The Sin-Eaters Daughter
Although the tension builds around Twylla, she chooses to ignore it as she believes that she belongs to the Queen and her Gods and any talk to convince her otherwise is just treasonous. This is a really fascinating way to frame a story as it made Twylla more of an onlooker. It would be if the Harry Potter series had been entirely told from the perspective of Neville Longbottom. I personally found this to be a fascinating and original way of telling the story.
As Twylla develops as a character, growing in confidence and gradually learning more about herself, she becomes more involved in the events of the story. While she initially believes that she is a helpless pawn, she eventually discovers that she is the only one with the power to save Lormere. While I did find myself growing frustrated with Twylla at times due to her passivity, I realised in the climax that it was not a sign of weakness.
Twylla is far from weak but she is human. Her personal desires and ethical leanings conflict, as they would in any decent person. Her final choice, as detailed in the epilogue, was the best outcome I could have hoped for even if the implication of the final paragraph did cause me some small dismay.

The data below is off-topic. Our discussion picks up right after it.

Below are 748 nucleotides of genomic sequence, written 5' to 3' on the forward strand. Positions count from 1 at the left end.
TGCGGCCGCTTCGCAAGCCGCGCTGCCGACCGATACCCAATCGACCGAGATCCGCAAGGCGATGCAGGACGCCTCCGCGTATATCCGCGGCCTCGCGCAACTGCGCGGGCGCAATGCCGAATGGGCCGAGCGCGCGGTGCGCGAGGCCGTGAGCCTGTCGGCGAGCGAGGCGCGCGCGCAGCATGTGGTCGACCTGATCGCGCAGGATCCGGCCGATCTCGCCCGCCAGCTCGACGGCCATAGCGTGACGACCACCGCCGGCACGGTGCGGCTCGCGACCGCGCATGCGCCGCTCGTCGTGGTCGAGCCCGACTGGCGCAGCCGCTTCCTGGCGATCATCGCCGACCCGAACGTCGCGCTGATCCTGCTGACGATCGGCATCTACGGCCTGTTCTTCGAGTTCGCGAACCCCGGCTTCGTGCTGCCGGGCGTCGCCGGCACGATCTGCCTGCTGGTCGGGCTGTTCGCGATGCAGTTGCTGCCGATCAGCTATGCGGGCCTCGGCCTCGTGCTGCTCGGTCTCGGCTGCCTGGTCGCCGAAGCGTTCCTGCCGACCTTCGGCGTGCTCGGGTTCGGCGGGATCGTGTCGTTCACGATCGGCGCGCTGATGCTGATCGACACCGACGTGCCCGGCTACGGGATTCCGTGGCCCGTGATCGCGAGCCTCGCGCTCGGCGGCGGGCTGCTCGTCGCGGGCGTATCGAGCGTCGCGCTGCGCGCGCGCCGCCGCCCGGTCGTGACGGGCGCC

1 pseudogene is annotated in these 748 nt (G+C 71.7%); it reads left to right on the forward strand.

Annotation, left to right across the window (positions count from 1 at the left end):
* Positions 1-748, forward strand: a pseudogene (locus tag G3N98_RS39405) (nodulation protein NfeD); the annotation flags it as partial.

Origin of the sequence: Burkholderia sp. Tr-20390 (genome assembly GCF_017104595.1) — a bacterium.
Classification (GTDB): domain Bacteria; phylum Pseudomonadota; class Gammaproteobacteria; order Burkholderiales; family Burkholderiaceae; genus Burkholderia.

In terms of secondary cast, I did find them to be nicely rounded and very relatable. Both Merek and Lief were interesting characters and their very different upbringings showed through in their attitude to the world around them. It was also refreshing to find that there was no real love triangle between these characters. While both Lief and Merek like Twylla, Twylla only ever reciprocates with Lief her interest in in Merek is purely due to her perceived duty to the realm. As love triangles are a pretty staple part of young adult literature, it was nice to read a novel where this was not the main source of drama for a change.
The running comparison between the Sin Eater and the Queen in particular added a lot of depth to the tale. In fact, the only character that I thought was overdone was the Queen. Although her cruelty is without question an early scene has her sentencing a man to a grizzly death for interrupting Twylla , it sometimes feels cartoonish.
It has a very realistic cast and a complex plot that held my interest throughout. The Sin Eater's Daughter is a truly original fantasy set in a richly imagined world full of complex and complicated characters. The world is multi-layered and Salisbury deftly weaves in original legends, myths, and histories to bring the world to life. Against this backdrop, political schemes and wicked plots unfold, with Twylla caught in the middle of it all.